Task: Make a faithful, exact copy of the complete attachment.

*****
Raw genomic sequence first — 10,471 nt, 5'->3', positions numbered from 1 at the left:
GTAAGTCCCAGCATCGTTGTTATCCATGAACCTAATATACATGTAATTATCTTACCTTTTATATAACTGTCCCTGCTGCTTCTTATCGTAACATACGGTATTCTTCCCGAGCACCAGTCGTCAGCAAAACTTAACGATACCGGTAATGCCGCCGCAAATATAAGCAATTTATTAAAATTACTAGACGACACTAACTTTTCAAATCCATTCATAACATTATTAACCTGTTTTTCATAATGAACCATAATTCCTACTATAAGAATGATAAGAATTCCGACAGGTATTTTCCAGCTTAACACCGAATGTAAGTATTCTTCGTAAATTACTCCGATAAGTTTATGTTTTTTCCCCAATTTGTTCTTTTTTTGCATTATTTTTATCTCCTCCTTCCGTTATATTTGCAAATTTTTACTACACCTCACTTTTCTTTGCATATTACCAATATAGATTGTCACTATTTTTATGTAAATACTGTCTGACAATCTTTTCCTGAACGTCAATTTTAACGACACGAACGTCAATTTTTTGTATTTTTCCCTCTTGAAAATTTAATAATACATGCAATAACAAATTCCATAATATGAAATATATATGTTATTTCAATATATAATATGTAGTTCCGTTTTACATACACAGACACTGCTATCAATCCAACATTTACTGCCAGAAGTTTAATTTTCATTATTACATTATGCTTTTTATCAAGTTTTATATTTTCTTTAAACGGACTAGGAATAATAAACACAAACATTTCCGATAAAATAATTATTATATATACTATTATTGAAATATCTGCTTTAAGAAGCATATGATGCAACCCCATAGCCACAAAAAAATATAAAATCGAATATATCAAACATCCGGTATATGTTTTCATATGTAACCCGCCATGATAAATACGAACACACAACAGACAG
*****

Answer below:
Raw genomic sequence first — 10,471 nt, 5'->3', positions numbered from 1 at the left:
GTAAGTCCCAGCATCGTTGTTATCCATGAACCTAATATACATGTAATTATCTTACCTTTTATATAACTGTCCCTGCTGCTTCTTATCGTAACATACGGTATTCTTCCCGAGCACCAGTCGTCAGCAAAACTTAACGATACCGGTAATGCCGCCGCAAATATAAGCAATTTATTAAAATTACTAGACGACACTAACTTTTCAAATCCATTCATAACATTATTAACCTGTTTTTCATAATGAACCATAATTCCTACTATAAGAATGATAAGAATTCCGACAGGTATTTTCCAGCTTAACACCGAATGTAAGTATTCTTCGTAAATTACTCCGATAAGTTTATGTTTTTTCCCCAATTTGTTCTTTTTTTGCATTATTTTTATCTCCTCCTTCCGTTATATTTGCAAATTTTTACTACACCTCACTTTTCTTTGCATATTACCAATATAGATTGTCACTATTTTTATGTAAATACTGTCTGACAATCTTTTCCTGAACGTCAATTTTAACGACACGAACGTCAATTTTTTGTATTTTTCCCTCTTGAAAATTTAATAATACATGCAATAACAAATTCCATAATATGAAATATATATGTTATTTCAATATATAATATGTAGTTCCGTTTTACATACACAGACACTGCTATCAATCCAACATTTACTGCCAGAAGTTTAATTTTCATTATTACATTATGCTTTTTATCAAGTTTTATATTTTCTTTAAACGGACTAGGAATAATAAACACAAACATTTCCGATAAAATAATTATTATATATACTATTATTGAAATATCTGCTTTAAGAAGCATATGATGCAACCCCATAGCCACAAAAAAATATAAAATCGAATATATCAAACATCCGGTATATGTTTTCATATGTAACCCGCCATGATAAATACGAACACACAACAGACAG